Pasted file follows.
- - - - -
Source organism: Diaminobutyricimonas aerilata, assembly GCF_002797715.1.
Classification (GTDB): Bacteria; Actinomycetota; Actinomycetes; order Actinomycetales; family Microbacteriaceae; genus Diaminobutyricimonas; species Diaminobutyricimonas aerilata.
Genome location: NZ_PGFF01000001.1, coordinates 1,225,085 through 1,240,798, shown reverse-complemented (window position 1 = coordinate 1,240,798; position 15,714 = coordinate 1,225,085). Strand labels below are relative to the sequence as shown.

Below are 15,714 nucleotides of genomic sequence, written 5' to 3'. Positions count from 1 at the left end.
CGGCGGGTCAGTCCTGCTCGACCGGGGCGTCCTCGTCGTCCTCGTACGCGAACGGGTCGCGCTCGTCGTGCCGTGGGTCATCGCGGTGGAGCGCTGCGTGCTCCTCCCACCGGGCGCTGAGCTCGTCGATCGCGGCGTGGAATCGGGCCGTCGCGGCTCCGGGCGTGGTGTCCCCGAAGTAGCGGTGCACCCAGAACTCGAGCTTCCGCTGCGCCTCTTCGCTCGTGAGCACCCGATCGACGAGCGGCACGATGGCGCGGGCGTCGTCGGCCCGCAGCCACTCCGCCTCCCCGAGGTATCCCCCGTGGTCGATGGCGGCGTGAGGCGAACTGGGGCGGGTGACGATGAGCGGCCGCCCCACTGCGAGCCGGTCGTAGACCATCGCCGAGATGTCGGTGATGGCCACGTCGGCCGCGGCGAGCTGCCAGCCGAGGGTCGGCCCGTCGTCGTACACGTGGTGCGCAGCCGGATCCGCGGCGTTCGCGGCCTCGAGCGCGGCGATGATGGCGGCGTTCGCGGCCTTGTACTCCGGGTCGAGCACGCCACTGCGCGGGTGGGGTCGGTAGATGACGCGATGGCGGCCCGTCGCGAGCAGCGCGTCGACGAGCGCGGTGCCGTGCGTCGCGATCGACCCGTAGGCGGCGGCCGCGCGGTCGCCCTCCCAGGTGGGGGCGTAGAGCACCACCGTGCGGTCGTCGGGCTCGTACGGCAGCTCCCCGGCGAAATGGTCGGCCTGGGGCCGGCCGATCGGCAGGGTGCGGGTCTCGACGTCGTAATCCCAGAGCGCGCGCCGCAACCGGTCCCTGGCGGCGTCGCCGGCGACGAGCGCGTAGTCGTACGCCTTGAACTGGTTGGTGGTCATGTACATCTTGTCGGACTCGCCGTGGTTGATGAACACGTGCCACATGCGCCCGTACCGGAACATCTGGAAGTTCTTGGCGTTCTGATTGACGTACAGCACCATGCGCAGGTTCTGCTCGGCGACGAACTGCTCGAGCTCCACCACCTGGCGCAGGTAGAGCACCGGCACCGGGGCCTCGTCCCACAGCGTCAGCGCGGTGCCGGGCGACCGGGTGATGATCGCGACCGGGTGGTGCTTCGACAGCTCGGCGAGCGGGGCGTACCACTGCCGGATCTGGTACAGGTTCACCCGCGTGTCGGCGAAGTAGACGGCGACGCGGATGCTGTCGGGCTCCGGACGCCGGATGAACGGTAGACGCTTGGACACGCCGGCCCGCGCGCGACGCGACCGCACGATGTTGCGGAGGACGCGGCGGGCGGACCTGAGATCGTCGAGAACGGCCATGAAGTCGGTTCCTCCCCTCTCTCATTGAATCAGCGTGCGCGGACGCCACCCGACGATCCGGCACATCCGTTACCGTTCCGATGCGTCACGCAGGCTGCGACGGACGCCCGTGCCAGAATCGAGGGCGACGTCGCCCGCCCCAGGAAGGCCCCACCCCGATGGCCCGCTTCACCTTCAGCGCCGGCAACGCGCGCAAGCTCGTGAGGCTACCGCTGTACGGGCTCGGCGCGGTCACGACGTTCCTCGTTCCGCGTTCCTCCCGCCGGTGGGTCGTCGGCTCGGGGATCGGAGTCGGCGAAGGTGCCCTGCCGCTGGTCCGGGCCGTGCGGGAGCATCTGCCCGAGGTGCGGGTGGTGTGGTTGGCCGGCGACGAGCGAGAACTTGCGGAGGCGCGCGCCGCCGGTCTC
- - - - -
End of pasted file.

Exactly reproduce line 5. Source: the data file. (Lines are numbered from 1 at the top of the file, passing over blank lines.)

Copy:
CGGCGGGTCAGTCCTGCTCGACCGGGGCGTCCTCGTCGTCCTCGTACGCGAACGGGTCGCGCTCGTCGTGCCGTGGGTCATCGCGGTGGAGCGCTGCGTGCTCCTCCCACCGGGCGCTGAGCTCGTCGATCGCGGCGTGGAATCGGGCCGTCGCGGCTCCGGGCGTGGTGTCCCCGAAGTAGCGGTGCACCCAGAACTCGAGCTTCCGCTGCGCCTCTTCGCTCGTGAGCACCCGATCGACGAGCGGCACGATGGCGCGGGCGTCGTCGGCCCGCAGCCACTCCGCCTCCCCGAGGTATCCCCCGTGGTCGATGGCGGCGTGAGGCGAACTGGGGCGGGTGACGATGAGCGGCCGCCCCACTGCGAGCCGGTCGTAGACCATCGCCGAGATGTCGGTGATGGCCACGTCGGCCGCGGCGAGCTGCCAGCCGAGGGTCGGCCCGTCGTCGTACACGTGGTGCGCAGCCGGATCCGCGGCGTTCGCGGCCTCGAGCGCGGCGATGATGGCGGCGTTCGCGGCCTTGTACTCCGGGTCGAGCACGCCACTGCGCGGGTGGGGTCGGTAGATGACGCGATGGCGGCCCGTCGCGAGCAGCGCGTCGACGAGCGCGGTGCCGTGCGTCGCGATCGACCCGTAGGCGGCGGCCGCGCGGTCGCCCTCCCAGGTGGGGGCGTAGAGCACCACCGTGCGGTCGTCGGGCTCGTACGGCAGCTCCCCGGCGAAATGGTCGGCCTGGGGCCGGCCGATCGGCAGGGTGCGGGTCTCGACGTCGTAATCCCAGAGCGCGCGCCGCAACCGGTCCCTGGCGGCGTCGCCGGCGACGAGCGCGTAGTCGTACGCCTTGAACTGGTTGGTGGTCATGTACATCTTGTCGGACTCGCCGTGGTTGATGAACACGTGCCACATGCGCCCGTACCGGAACATCTGGAAGTTCTTGGCGTTCTGATTGACGTACAGCACCATGCGCAGGTTCTGCTCGGCGACGAACTGCTCGAGCTCCACCACCTGGCGCAGGTAGAGCACCGGCACCGGGGCCTCGTCCCACAGCGTCAGCGCGGTGCCGGGCGACCGGGTGATGATCGCGACCGGGTGGTGCTTCGACAGCTCGGCGAGCGGGGCGTACCACTGCCGGATCTGGTACAGGTTCACCCGCGTGTCGGCGAAGTAGACGGCGACGCGGATGCTGTCGGGCTCCGGACGCCGGATGAACGGTAGACGCTTGGACACGCCGGCCCGCGCGCGACGCGACCGCACGATGTTGCGGAGGACGCGGCGGGCGGACCTGAGATCGTCGAGAACGGCCATGAAGTCGGTTCCTCCCCTCTCTCATTGAATCAGCGTGCGCGGACGCCACCCGACGATCCGGCACATCCGTTACCGTTCCGATGCGTCACGCAGGCTGCGACGGACGCCCGTGCCAGAATCGAGGGCGACGTCGCCCGCCCCAGGAAGGCCCCACCCCGATGGCCCGCTTCACCTTCAGCGCCGGCAACGCGCGCAAGCTCGTGAGGCTACCGCTGTACGGGCTCGGCGCGGTCACGACGTTCCTCGTTCCGCGTTCCTCCCGCCGGTGGGTCGTCGGCTCGGGGATCGGAGTCGGCGAAGGTGCCCTGCCGCTGGTCCGGGCCGTGCGGGAGCATCTGCCCGAGGTGCGGGTGGTGTGGTTGGCCGGCGACGAGCGAGAACTTGCGGAGGCGCGCGCCGCCGGTCTC